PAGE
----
The genome and transcriptome of Haemonchus contortus, a key model parasite for drug and vaccine discovery

Roz Laing, T Kikuchi, A Martinelli, I Tsai, R Beech, E Redman, R Holroyd, D Bartley, H Beasley, C Britton, D Curran, E Devaney, A Gilabert, M Hunt, S Johnston, I Kryukov, K Li, A Morrison, A Reid, Neil SargisonG Saunders, J Wasmuth, A Wolstenholm, Matthew Berriman, John Gilleard, James Cotton

Research output: Contribution to journalArticlepeer-review

Abstract

The small ruminant parasite Haemonchus contortus is the most widely used parasitic nematode in drug discovery, vaccine development and anthelmintic resistance research. Its remarkable propensity to develop resistance threatens the viability of the sheep industry in many regions of the world and provides a cautionary example of the effect of mass drug administration to control parasitic nematodes. Its phylogenetic position makes it particularly well placed for comparison with the free-living nematode Caenorhabditis elegans and the most economically important parasites of livestock and humans.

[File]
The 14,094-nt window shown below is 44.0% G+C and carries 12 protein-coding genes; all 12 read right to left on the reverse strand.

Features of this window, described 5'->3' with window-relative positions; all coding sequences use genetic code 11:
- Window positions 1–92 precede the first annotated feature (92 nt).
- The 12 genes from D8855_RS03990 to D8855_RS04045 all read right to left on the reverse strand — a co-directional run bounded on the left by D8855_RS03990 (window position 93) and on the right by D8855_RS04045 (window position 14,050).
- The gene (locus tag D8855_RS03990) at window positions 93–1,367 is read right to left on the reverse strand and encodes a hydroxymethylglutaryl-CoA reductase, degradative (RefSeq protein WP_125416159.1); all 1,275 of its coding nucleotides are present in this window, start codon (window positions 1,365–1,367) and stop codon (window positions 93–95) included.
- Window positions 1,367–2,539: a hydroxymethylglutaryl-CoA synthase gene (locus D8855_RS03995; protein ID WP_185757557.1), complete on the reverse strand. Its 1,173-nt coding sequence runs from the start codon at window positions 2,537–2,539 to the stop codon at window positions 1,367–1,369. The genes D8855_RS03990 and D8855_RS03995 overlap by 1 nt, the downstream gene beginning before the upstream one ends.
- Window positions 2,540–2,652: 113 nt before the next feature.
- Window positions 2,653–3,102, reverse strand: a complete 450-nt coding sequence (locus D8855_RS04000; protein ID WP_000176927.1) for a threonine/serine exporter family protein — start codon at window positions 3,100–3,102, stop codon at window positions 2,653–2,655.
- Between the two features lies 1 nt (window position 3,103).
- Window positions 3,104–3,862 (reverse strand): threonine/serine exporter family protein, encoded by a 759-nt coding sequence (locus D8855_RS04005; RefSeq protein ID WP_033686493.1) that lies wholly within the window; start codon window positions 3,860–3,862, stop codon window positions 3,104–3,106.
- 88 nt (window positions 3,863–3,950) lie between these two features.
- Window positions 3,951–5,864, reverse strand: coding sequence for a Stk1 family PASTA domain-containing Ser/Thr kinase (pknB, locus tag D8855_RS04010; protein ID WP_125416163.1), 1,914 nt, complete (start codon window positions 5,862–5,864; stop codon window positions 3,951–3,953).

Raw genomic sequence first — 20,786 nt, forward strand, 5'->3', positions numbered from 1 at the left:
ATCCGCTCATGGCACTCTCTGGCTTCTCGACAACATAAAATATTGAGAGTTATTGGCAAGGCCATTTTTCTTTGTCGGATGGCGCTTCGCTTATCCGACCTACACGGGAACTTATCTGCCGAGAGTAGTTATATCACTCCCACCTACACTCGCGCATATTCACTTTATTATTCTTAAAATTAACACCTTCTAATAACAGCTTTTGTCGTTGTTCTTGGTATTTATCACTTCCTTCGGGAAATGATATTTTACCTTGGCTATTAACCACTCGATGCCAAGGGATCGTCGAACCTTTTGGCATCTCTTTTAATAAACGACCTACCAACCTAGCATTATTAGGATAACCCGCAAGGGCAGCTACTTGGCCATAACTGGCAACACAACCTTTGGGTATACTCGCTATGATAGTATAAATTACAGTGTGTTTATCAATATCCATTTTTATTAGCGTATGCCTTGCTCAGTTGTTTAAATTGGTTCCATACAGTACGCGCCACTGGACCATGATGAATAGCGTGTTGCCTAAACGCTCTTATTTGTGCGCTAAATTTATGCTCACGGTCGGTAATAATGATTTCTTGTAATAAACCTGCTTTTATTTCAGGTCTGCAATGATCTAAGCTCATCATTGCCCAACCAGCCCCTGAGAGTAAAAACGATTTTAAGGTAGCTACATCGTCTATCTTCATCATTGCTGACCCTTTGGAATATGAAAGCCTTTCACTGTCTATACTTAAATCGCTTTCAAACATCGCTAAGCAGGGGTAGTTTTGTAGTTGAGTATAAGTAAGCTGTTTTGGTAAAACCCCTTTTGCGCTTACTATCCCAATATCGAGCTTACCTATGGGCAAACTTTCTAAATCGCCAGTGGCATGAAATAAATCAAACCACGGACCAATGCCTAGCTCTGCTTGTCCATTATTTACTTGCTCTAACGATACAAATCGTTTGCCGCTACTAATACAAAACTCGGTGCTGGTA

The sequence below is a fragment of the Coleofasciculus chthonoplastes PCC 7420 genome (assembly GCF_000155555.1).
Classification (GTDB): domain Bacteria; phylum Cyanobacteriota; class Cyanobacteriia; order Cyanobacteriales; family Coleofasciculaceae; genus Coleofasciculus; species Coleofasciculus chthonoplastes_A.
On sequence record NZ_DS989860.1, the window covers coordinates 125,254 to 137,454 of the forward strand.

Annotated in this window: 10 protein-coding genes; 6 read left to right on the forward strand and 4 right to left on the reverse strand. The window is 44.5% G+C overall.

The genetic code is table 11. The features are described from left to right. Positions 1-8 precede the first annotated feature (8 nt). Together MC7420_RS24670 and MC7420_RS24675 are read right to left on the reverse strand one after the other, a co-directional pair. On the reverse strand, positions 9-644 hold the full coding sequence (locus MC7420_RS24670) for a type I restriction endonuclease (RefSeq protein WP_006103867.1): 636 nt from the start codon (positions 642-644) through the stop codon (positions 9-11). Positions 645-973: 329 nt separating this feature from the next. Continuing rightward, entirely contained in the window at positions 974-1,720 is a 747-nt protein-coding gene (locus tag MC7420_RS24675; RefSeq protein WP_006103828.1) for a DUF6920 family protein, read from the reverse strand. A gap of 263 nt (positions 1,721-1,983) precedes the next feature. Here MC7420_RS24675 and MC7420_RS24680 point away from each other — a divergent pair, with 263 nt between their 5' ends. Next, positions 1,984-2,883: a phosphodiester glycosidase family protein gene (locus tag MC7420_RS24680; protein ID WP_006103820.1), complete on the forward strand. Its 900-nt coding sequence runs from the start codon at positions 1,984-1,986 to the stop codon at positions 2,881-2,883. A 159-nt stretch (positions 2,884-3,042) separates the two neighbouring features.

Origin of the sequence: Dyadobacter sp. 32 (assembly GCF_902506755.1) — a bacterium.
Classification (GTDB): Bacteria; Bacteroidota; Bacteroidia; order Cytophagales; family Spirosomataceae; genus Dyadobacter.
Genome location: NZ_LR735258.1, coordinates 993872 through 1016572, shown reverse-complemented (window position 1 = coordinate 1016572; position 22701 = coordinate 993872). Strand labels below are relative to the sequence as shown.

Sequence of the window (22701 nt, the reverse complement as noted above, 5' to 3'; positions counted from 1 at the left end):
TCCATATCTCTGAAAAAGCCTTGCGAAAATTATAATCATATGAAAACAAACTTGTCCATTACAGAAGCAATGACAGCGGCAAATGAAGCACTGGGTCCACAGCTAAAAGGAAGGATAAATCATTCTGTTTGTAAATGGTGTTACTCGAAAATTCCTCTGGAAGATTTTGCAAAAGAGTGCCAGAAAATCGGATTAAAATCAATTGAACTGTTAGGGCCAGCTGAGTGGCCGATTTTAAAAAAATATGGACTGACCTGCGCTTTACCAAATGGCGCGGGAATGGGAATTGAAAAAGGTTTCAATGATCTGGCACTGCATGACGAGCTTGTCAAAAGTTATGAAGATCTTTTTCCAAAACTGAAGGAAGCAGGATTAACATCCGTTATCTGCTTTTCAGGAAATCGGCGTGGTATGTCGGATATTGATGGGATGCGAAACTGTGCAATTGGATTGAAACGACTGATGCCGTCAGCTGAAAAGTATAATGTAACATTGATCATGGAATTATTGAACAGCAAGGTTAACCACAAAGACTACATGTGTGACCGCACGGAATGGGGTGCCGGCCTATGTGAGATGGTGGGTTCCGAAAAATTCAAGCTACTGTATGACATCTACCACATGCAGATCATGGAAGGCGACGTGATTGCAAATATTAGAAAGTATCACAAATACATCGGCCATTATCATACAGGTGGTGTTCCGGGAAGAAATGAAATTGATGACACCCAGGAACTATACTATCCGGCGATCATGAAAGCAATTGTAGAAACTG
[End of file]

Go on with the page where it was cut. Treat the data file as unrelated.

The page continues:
Original languageEnglish
Article numberR88
JournalGenome Biology
Volume14
Issue number8
DOIs
Publication statusPublished - 28 Aug 2013

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